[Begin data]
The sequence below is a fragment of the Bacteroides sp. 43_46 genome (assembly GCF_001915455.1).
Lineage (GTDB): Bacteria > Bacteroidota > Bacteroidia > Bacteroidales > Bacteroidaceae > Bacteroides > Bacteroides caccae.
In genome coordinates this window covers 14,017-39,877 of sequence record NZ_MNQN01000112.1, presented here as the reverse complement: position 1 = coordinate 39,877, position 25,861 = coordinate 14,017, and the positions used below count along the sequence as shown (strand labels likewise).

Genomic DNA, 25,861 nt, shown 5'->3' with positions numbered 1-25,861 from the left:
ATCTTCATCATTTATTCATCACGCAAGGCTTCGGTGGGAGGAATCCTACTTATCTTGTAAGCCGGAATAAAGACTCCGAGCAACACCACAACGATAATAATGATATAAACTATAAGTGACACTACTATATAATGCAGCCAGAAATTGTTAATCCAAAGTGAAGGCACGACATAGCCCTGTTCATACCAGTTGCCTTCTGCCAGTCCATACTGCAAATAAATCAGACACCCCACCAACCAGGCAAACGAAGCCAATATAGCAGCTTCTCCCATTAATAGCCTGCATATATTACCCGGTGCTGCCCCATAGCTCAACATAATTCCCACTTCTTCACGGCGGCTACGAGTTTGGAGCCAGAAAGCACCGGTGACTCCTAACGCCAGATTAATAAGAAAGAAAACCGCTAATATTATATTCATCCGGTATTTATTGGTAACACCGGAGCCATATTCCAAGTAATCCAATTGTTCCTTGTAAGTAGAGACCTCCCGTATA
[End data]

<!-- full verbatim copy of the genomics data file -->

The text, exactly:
The sequence below is a fragment of the Bacteroides sp. 43_46 genome (assembly GCF_001915455.1).
Lineage (GTDB): Bacteria > Bacteroidota > Bacteroidia > Bacteroidales > Bacteroidaceae > Bacteroides > Bacteroides caccae.
In genome coordinates this window covers 14,017-39,877 of sequence record NZ_MNQN01000112.1, presented here as the reverse complement: position 1 = coordinate 39,877, position 25,861 = coordinate 14,017, and the positions used below count along the sequence as shown (strand labels likewise).

Genomic DNA, 25,861 nt, shown 5'->3' with positions numbered 1-25,861 from the left:
ATCTTCATCATTTATTCATCACGCAAGGCTTCGGTGGGAGGAATCCTACTTATCTTGTAAGCCGGAATAAAGACTCCGAGCAACACCACAACGATAATAATGATATAAACTATAAGTGACACTACTATATAATGCAGCCAGAAATTGTTAATCCAAAGTGAAGGCACGACATAGCCCTGTTCATACCAGTTGCCTTCTGCCAGTCCATACTGCAAATAAATCAGACACCCCACCAACCAGGCAAACGAAGCCAATATAGCAGCTTCTCCCATTAATAGCCTGCATATATTACCCGGTGCTGCCCCATAGCTCAACATAATTCCCACTTCTTCACGGCGGCTACGAGTTTGGAGCCAGAAAGCACCGGTGACTCCTAACGCCAGATTAATAAGAAAGAAAACCGCTAATATTATATTCATCCGGTATTTATTGGTAACACCGGAGCCATATTCCAAGTAATCCAATTGTTCCTTGTAAGTAGAGACCTCCCGTATA